Thousands of people protested across the country on Wednesday afternoon, most of whom gathered in the cities of Warsaw, Łódź, Cracow and Wrocław. Wednesday marked a week of protests following the Constitutional Tribunal’s ruling last Thursday (22 October) that rendered existing laws that allow abortions due to foetal defects unconstitutional.
By the evening, members of right-wing groups and football hooligans targeted protests in some of the cities such as Wroclaw and attacked women who took part in the protests.
Ruling Law and Justice Party (PiS) leader and deputy prime minister Jarosław Kaczyński said on Wednesday that those taking part in pro-choice protests and opposition politicians were “criminals”. The day before (27 October), he had urged PiS supporters to “defend the Catholic Church” against protesters in a video posted on Facebook.
“During the pandemic, there should not be any public gatherings. You can be criminally prosecuted for inspiring these protests”, he told the Polish parliament.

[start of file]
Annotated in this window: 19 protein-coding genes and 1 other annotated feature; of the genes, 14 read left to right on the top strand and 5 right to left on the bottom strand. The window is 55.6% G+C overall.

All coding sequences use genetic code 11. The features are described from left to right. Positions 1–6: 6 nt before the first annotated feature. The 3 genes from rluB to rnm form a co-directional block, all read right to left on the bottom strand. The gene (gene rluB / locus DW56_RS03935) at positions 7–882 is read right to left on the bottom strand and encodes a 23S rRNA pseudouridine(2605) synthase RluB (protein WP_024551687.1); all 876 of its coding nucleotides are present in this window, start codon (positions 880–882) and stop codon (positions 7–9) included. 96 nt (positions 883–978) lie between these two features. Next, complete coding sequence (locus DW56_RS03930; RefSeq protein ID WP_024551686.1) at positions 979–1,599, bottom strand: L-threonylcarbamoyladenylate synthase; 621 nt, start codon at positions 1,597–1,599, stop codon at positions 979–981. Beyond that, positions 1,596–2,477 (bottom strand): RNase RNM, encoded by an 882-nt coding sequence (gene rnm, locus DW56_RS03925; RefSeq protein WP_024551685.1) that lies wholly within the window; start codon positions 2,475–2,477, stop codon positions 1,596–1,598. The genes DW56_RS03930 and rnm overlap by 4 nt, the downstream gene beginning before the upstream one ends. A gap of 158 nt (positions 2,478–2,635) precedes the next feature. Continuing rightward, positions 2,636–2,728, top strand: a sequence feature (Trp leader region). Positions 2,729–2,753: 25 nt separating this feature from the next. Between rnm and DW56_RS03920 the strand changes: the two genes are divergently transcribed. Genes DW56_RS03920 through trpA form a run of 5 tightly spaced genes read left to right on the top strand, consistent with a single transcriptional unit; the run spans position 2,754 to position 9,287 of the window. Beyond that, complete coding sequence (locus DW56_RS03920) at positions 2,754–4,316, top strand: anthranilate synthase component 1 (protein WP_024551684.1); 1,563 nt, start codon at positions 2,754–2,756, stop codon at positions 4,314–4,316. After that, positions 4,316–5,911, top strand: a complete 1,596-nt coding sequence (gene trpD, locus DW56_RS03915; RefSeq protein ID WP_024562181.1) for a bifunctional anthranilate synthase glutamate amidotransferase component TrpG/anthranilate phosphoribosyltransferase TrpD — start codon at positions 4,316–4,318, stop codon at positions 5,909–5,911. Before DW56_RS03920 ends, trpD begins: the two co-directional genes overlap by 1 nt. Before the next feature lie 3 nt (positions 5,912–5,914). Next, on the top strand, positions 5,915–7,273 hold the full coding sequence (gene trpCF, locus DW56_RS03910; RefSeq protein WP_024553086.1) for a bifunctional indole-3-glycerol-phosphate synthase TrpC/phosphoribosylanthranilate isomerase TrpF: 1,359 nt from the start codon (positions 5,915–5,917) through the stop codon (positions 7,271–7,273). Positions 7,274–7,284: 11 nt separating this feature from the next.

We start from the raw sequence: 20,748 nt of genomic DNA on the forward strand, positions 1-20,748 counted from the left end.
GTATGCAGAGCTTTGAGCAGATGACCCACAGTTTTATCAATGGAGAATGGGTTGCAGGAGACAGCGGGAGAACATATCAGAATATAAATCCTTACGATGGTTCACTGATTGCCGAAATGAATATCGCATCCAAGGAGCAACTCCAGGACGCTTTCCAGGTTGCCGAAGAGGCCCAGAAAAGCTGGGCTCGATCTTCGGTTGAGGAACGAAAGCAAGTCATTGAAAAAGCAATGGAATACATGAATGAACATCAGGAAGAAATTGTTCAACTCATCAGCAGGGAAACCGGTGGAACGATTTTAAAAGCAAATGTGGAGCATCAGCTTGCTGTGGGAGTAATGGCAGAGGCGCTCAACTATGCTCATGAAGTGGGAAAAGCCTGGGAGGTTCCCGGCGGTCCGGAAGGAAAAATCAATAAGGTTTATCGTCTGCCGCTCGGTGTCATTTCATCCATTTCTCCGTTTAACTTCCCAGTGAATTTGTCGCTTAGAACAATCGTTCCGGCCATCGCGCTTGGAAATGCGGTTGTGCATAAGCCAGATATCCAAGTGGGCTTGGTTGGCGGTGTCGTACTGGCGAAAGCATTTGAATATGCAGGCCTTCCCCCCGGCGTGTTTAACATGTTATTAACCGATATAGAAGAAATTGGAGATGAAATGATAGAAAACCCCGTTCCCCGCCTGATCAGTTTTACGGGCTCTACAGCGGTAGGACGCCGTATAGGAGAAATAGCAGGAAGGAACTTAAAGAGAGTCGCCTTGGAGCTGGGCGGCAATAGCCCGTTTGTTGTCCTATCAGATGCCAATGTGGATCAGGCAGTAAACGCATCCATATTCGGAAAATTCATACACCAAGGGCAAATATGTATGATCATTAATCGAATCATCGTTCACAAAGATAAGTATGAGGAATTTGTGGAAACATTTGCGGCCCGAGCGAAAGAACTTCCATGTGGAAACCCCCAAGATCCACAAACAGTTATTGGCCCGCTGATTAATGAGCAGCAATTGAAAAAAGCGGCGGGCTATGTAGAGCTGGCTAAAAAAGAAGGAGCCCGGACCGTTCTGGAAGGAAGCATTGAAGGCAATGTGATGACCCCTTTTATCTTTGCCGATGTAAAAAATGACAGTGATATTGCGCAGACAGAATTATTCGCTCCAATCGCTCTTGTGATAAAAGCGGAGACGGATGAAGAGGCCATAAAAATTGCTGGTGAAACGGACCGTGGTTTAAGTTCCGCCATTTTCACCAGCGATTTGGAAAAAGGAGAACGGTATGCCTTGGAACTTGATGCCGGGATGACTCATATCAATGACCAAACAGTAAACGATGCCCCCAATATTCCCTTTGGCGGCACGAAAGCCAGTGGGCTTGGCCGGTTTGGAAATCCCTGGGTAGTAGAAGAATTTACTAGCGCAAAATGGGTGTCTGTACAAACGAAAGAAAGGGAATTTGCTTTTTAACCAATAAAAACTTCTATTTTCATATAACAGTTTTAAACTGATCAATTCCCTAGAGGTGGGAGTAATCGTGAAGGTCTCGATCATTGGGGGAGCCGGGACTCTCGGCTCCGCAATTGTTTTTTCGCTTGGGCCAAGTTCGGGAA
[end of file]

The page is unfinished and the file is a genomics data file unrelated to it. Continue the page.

Poland’s episcopacy issued a statement, calling for a “dialogue” and for views to be expressed in a “non-violent way”. “We need to respect everyone’s dignity”, the statement read.
President Andrzej Duda, who spoke for the first time since the protests started, said he understood the women protesting.
“Just after the court verdict I was very satisfied with it but presumed that the Constitutional Court would give us more time to amend the law in a way that clarifies the premises for a legal abortion in case a foetus is heavily and irretrievably damaged. So now I do understand protesting women,” said Poland’s president in a television interview.
(Anna Wolska | EURACTIV.pl)